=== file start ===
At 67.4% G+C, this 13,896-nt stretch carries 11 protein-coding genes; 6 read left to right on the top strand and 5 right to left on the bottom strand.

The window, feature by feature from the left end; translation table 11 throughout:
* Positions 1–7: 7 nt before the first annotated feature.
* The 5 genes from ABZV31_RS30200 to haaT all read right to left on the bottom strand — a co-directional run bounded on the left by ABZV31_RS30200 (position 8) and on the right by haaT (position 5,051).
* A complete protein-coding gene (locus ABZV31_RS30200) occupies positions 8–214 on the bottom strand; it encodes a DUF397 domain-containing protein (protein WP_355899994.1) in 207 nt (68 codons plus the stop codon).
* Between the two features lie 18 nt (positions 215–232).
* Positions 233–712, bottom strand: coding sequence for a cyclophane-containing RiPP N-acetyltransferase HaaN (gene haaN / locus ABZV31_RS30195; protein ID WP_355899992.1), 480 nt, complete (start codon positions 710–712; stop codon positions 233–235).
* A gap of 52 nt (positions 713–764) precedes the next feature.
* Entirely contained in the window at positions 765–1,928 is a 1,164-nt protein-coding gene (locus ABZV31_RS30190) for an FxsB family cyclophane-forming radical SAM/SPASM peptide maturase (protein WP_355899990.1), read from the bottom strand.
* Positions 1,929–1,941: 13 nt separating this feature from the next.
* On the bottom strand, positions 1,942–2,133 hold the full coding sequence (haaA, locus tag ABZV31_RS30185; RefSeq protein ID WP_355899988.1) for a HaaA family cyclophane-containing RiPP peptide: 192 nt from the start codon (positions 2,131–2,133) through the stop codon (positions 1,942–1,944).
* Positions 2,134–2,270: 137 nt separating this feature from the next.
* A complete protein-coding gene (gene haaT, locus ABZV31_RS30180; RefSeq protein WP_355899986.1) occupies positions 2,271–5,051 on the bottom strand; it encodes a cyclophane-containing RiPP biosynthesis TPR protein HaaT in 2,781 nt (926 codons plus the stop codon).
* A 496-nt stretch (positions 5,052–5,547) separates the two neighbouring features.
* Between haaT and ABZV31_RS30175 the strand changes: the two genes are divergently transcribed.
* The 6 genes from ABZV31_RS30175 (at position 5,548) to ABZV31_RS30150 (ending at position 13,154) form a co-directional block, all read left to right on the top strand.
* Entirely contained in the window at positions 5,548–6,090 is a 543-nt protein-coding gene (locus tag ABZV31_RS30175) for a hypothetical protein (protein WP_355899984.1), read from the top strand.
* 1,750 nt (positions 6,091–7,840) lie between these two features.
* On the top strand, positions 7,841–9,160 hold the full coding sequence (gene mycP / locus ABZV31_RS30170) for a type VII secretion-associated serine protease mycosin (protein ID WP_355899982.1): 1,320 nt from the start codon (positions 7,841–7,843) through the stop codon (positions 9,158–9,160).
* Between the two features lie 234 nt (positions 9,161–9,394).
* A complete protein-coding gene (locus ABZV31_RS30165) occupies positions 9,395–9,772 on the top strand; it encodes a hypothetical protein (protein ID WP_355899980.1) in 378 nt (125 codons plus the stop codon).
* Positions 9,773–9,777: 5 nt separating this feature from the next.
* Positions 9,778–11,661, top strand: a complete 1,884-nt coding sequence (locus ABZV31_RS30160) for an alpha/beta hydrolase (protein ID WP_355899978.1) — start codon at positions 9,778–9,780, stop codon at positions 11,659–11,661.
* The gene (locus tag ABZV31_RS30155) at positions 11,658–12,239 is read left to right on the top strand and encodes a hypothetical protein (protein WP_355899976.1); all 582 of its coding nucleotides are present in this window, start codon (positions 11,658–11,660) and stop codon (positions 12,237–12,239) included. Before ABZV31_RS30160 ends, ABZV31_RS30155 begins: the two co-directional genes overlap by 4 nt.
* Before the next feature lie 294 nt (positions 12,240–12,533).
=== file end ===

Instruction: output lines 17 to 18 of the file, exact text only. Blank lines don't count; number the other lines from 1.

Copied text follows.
* Entirely contained in the window at positions 5,548–6,090 is a 543-nt protein-coding gene (locus tag ABZV31_RS30175) for a hypothetical protein (protein WP_355899984.1), read from the top strand.
* 1,750 nt (positions 6,091–7,840) lie between these two features.